Xi still in the running to be Hu's heir

September 23, 2009


BEIJING: The Chinese Communist Party has strongly hinted that the Vice-President, Xi Jinping, will soon receive a key military appointment, which should confirm that he remains on course to be the next president.

Many analysts were surprised when the party last week failed to promote Mr Xi to deputy chairman of the Central Military Commission, which commands the People's Liberation Army.

The President, Hu Jintao, received such a promotion at the equivalent Central Committee plenum meeting during his rise to the top.

Wang Changjiang, director of party building at the Central Party School, told foreign journalists yesterday that the question of Mr Xi's promotion was not even on the agenda of last week's plenum.

But he said such a move could happen soon. "There will be personnel changes in this regard so I hope you can shift your attention to what is coming up," said Professor Wang, adding that he was not privy to internal party personnel decisions.

"It is possible to hold an extended meeting or extra meeting for fine-tuning or adjustments with regards to personnel," he said.

Professor Wang was addressing a press conference organised by the party's International Liaison Department for the purpose of explaining details of last week's party plenum.

That the 204-member central committee did not appoint Mr Xi to the military commission last week means he is unlikely to share the limelight with Mr Hu at National Day celebrations on October 1.

Beijing will be locked down as the latest tanks, missiles, planes and other weapons are paraded down Chang'An - the Avenue of Eternal Peace - and in the skies above Tiananmen Square to celebrate the 60th birthday of the People's Republic.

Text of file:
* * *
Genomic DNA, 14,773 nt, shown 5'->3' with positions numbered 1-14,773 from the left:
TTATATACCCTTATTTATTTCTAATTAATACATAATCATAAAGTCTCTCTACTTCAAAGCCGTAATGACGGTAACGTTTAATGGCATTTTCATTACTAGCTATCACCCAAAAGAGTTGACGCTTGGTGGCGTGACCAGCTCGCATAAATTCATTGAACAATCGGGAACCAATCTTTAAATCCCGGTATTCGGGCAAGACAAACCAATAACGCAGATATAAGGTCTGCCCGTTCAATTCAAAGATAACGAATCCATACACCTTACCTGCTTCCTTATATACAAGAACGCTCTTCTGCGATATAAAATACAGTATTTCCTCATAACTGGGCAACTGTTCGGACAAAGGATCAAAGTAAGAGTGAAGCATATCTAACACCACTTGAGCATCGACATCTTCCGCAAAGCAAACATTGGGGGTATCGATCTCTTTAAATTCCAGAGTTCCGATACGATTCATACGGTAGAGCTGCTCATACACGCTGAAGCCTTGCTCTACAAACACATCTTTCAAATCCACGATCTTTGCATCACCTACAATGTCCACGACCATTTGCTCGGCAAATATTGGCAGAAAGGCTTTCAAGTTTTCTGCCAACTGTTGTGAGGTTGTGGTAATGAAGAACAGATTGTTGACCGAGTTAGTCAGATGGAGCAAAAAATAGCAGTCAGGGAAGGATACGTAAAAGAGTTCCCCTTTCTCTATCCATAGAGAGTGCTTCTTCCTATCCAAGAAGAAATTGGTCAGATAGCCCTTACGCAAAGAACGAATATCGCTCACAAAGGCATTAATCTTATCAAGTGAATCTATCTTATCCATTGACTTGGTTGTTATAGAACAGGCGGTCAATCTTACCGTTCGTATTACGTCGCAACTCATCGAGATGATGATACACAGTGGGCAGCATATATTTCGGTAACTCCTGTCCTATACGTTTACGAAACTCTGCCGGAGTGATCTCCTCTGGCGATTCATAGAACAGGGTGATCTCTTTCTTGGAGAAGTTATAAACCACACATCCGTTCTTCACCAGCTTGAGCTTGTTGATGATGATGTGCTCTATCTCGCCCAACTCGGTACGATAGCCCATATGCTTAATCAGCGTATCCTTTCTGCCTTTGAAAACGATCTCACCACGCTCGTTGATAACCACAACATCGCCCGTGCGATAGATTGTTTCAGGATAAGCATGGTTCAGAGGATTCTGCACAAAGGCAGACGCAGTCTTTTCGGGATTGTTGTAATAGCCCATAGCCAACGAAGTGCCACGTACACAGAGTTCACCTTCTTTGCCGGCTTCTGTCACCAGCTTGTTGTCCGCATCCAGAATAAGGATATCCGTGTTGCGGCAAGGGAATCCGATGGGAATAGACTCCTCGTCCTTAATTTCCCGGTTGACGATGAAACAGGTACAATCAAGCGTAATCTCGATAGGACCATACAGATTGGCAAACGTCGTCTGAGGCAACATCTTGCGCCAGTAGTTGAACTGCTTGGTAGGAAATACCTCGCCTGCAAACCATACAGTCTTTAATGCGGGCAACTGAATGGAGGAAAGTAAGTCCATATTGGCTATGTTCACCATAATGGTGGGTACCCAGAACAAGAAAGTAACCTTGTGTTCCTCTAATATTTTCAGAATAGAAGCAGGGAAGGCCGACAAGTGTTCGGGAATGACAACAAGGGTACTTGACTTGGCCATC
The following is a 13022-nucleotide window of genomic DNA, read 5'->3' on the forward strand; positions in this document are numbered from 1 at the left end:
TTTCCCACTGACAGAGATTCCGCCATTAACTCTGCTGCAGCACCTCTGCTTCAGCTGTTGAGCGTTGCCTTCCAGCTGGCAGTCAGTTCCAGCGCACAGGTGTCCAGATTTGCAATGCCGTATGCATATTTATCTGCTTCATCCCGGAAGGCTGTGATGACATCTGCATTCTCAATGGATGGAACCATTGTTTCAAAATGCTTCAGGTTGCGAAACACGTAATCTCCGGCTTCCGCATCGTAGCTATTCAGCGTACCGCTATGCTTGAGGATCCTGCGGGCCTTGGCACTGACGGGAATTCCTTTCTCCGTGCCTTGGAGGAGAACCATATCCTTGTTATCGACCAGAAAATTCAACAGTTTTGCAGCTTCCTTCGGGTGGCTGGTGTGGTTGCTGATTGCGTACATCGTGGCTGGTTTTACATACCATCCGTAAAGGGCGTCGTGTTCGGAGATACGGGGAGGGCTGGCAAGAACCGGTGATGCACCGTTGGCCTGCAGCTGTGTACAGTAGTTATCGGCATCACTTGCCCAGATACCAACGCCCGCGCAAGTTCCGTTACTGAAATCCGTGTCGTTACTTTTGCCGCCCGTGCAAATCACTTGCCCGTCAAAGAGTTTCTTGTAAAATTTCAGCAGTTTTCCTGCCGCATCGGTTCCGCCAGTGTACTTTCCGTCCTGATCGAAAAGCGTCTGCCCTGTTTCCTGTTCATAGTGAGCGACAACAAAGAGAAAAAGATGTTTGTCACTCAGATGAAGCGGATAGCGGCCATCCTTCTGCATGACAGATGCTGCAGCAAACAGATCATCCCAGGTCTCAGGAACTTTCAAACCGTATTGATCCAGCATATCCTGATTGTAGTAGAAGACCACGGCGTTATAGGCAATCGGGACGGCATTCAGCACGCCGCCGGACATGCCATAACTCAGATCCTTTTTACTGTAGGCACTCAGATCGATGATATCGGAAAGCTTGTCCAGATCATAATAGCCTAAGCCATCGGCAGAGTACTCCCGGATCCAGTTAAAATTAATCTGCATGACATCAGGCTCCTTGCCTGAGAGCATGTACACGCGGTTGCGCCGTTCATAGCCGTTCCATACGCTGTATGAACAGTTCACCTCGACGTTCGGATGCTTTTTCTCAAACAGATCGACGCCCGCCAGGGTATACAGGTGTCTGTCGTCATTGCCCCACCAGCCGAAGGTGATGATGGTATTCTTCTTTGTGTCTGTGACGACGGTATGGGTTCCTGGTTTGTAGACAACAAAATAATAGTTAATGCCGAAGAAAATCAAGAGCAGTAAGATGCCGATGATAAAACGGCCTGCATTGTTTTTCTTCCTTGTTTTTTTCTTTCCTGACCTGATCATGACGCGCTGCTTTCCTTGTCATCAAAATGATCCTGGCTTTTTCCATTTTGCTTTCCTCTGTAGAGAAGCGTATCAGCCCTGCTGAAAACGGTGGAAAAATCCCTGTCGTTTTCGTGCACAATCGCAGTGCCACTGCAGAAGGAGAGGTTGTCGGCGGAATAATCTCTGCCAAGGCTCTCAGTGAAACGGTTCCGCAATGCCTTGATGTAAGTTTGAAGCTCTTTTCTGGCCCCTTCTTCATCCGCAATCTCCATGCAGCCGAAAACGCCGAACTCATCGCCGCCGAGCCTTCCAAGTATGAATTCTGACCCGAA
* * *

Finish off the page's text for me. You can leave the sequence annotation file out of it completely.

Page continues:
The Minister for Defence, Liang Guanglie, said on Monday that he believed the parade would ''display the image of a mighty force, a civilised force, a victorious force''.

And he boasted that the Chinese military could now match most of the advanced weapons systems of Western nations, including the J-10 fighter jet, latest-generation tanks, navy destroyers, and cruise and intercontinental ballistic missiles.

''This is an extraordinary achievement that speaks to the level of our military's modernisation and the huge change in our country's technological strength,'' said General Liang, in a rare interview posted on the ministry's website.

Rory Medcalf, director of the Lowy Institute's international security program, said General Liang's comments "suggest there is a new confidence in their signalling on their defence capability". He said the comments added to the sense of confidence projected by the October 1 military parade, China's deployment of ships to fight pirates off Somalia and a new, slick, English-language website.

But Mr Medcalf added that Chinese forces still had a long way to go before matching US capabilities, adding that they had not been tested "since they got a bloody nose in Vietnam" 30 years ago.

A Beijing diplomat said yesterday that General Liang's comments were likely to be directed at assuaging China's nationalistic "angry youth" and also the Ministry of Finance, which has been providing the military with regular double-digit budget increases.

Professor Wang emphasised yesterday that the party has ''absolute leadership'' over the military. The 11-member Central Military Commission consists Mr Hu as chairman and 10 generals.